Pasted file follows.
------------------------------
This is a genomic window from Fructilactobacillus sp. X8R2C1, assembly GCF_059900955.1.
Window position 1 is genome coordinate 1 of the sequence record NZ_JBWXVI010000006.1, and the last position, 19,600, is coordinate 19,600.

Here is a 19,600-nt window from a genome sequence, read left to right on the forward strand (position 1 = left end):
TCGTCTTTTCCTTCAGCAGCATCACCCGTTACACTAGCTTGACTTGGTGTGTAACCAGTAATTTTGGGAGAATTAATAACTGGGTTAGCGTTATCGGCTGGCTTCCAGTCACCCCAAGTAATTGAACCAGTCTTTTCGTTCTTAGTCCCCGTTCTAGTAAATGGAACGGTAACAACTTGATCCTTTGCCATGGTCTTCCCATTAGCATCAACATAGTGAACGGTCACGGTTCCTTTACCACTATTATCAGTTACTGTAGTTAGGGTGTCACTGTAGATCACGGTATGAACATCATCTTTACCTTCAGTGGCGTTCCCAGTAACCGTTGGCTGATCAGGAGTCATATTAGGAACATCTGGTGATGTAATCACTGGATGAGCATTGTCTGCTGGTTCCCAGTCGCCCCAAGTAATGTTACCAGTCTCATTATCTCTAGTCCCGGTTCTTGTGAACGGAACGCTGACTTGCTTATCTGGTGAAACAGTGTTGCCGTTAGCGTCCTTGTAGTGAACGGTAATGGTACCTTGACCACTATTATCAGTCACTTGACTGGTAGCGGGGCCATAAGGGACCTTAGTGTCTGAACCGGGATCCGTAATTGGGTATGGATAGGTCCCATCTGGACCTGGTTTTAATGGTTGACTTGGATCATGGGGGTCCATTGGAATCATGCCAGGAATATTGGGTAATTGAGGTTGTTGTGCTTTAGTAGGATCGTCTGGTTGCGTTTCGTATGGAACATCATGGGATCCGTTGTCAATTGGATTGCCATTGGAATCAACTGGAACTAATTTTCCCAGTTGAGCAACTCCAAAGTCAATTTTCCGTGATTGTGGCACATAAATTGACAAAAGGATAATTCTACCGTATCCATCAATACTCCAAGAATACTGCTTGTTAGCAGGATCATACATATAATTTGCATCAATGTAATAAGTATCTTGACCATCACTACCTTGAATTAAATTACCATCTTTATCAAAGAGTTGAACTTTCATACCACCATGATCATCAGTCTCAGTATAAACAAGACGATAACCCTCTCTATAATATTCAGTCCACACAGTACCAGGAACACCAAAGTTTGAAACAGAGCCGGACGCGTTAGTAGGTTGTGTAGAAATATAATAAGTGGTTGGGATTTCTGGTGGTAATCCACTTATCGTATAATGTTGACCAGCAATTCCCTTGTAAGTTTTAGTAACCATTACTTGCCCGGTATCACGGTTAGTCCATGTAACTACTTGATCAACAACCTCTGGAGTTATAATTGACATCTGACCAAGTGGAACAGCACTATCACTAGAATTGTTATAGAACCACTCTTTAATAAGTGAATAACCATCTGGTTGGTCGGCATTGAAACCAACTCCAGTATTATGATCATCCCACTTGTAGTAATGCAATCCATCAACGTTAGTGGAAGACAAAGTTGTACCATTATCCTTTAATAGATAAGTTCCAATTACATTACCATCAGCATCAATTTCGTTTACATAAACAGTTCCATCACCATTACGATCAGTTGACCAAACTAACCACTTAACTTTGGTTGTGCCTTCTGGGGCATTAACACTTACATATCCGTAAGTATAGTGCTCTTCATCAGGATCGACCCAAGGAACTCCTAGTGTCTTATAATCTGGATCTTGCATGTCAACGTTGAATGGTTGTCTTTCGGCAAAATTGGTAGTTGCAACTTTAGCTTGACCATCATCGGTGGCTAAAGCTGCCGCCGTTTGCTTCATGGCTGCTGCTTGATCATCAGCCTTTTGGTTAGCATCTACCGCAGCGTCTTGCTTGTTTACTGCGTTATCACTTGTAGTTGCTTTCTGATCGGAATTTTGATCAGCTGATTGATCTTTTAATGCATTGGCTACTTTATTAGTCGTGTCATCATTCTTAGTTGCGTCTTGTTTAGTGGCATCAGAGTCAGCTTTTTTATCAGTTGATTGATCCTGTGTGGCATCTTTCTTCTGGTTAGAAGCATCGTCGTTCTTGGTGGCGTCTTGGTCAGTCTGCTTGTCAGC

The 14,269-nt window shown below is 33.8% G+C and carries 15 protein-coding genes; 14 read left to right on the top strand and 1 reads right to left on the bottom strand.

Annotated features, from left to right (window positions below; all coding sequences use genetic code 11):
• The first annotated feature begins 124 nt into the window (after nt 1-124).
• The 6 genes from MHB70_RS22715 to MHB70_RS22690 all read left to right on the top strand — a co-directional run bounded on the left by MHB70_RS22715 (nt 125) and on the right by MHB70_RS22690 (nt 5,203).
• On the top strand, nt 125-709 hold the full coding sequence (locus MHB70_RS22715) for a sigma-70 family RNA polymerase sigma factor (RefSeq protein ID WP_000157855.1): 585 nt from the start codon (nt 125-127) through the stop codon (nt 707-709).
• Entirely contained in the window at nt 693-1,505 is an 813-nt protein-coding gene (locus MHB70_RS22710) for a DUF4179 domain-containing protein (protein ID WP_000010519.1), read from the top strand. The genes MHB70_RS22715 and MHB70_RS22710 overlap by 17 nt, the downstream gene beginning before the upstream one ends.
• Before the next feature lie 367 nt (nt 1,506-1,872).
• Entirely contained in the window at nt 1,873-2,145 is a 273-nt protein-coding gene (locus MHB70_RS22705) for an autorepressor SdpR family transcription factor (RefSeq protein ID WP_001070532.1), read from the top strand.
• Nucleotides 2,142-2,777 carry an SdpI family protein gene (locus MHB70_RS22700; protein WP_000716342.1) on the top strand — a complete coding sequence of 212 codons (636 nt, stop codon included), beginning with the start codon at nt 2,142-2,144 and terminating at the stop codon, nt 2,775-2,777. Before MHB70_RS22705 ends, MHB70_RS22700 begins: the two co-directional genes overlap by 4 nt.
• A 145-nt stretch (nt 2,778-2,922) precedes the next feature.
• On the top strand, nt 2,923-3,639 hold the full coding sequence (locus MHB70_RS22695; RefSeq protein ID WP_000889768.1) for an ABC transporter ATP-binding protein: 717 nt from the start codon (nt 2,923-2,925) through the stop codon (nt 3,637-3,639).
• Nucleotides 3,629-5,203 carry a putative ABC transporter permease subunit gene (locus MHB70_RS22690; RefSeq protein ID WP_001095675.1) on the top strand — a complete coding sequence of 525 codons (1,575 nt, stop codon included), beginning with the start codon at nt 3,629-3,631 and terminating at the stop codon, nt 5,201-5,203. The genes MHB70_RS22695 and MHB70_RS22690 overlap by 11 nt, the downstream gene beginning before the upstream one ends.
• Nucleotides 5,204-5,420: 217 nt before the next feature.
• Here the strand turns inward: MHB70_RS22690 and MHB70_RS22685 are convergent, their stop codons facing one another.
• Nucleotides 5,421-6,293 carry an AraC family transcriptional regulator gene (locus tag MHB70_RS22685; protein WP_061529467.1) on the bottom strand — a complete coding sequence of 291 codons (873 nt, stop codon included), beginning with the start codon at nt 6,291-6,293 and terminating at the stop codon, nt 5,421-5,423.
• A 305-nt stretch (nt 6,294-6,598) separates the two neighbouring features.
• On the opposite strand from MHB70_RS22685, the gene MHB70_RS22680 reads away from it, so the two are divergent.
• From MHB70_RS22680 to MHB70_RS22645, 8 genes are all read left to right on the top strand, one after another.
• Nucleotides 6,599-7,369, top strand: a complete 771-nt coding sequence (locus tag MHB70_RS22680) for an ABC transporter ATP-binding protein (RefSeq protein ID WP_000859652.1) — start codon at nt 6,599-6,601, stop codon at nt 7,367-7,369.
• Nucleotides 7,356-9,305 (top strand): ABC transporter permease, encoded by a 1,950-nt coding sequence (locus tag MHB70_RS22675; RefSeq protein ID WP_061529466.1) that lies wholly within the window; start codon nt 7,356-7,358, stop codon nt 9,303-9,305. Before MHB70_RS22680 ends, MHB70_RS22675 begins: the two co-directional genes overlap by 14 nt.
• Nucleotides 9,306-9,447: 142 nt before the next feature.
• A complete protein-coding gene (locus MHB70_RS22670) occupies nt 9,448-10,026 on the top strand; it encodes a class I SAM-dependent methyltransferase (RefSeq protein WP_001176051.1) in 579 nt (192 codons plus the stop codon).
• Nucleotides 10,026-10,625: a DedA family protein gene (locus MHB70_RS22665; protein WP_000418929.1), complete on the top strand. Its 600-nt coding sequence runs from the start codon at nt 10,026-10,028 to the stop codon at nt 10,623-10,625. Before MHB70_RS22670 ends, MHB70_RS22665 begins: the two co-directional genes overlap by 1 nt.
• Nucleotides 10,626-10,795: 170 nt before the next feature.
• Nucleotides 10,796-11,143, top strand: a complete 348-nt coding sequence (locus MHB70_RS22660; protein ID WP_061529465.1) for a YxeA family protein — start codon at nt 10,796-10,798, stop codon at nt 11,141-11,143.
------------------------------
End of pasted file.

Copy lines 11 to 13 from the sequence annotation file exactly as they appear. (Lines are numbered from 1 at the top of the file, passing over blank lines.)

• Before the next feature lie 367 nt (nt 1,506-1,872).
• Entirely contained in the window at nt 1,873-2,145 is a 273-nt protein-coding gene (locus MHB70_RS22705) for an autorepressor SdpR family transcription factor (RefSeq protein ID WP_001070532.1), read from the top strand.
• Nucleotides 2,142-2,777 carry an SdpI family protein gene (locus MHB70_RS22700; protein WP_000716342.1) on the top strand — a complete coding sequence of 212 codons (636 nt, stop codon included), beginning with the start codon at nt 2,142-2,144 and terminating at the stop codon, nt 2,775-2,777. Before MHB70_RS22705 ends, MHB70_RS22700 begins: the two co-directional genes overlap by 4 nt.